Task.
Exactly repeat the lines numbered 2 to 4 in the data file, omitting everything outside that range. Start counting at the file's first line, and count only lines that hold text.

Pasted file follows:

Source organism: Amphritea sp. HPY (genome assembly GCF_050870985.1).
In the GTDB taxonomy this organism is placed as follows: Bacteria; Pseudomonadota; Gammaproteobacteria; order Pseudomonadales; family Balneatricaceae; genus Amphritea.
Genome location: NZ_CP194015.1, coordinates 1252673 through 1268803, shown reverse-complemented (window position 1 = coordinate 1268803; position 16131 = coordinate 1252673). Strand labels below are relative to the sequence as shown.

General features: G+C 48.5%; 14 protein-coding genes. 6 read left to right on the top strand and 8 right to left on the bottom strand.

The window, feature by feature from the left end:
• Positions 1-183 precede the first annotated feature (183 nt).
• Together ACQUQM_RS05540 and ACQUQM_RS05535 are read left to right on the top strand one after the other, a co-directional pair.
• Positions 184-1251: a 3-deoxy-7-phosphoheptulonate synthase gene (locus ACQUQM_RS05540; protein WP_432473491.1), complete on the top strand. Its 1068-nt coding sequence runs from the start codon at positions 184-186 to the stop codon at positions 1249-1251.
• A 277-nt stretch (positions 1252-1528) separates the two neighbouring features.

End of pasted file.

In the GTDB taxonomy this organism is placed as follows: Bacteria; Pseudomonadota; Gammaproteobacteria; order Pseudomonadales; family Balneatricaceae; genus Amphritea.
Genome location: NZ_CP194015.1, coordinates 1252673 through 1268803, shown reverse-complemented (window position 1 = coordinate 1268803; position 16131 = coordinate 1252673). Strand labels below are relative to the sequence as shown.

General features: G+C 48.5%; 14 protein-coding genes. 6 read left to right on the top strand and 8 right to left on the bottom strand.